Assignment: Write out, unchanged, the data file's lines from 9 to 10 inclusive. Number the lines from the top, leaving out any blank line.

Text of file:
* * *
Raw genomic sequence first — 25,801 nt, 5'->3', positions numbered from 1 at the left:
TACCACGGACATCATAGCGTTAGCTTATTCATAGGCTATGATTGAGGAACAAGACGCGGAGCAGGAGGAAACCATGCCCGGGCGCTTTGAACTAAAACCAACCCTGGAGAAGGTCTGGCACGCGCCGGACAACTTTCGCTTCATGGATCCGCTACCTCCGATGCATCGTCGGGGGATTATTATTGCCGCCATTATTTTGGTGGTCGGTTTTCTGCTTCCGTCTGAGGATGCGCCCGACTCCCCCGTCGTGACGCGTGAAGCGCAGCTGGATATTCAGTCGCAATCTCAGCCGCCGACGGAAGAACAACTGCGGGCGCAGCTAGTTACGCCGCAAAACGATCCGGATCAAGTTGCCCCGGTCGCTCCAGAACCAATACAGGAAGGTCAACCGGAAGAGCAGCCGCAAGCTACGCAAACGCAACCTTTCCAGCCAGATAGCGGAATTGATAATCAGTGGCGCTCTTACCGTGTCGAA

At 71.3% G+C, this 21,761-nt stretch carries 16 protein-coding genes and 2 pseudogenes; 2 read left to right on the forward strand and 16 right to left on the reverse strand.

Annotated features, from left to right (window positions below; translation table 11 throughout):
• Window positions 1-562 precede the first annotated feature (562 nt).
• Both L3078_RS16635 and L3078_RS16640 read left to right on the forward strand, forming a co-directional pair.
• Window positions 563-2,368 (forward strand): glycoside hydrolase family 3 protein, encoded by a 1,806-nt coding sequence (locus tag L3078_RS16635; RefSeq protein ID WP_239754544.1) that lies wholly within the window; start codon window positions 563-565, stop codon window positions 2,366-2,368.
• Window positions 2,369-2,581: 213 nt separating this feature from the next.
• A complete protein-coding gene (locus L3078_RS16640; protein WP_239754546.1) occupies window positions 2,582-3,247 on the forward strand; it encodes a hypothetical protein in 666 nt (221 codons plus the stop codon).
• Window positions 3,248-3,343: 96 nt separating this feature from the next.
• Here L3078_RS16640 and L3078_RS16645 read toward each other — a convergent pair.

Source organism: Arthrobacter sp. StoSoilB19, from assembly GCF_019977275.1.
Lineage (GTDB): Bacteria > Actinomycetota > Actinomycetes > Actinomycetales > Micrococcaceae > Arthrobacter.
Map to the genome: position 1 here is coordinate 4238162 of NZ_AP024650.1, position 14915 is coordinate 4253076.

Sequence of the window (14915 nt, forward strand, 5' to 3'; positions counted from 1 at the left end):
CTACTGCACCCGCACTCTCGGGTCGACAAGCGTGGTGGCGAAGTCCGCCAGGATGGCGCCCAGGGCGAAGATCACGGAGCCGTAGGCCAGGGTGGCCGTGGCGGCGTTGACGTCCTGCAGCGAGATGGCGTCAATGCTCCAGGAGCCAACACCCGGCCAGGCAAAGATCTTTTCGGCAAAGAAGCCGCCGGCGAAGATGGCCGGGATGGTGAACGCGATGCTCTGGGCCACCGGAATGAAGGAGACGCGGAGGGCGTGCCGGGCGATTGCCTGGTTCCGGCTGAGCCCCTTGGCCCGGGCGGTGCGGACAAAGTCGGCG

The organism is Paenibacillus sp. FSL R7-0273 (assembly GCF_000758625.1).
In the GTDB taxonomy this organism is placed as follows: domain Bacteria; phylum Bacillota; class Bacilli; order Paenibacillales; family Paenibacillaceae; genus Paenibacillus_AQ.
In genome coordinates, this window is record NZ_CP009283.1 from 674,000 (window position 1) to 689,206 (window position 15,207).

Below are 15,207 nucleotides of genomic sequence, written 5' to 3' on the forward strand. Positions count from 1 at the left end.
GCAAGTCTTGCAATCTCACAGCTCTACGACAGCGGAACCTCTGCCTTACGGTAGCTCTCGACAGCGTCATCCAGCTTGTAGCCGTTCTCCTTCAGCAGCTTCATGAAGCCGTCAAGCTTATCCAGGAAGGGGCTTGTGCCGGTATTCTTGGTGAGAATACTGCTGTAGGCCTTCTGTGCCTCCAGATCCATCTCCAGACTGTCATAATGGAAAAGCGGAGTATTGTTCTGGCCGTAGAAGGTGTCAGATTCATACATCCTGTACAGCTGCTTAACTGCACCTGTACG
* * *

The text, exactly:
• A complete protein-coding gene (locus L3078_RS16640; protein WP_239754546.1) occupies window positions 2,582-3,247 on the forward strand; it encodes a hypothetical protein in 666 nt (221 codons plus the stop codon).
• Window positions 3,248-3,343: 96 nt separating this feature from the next.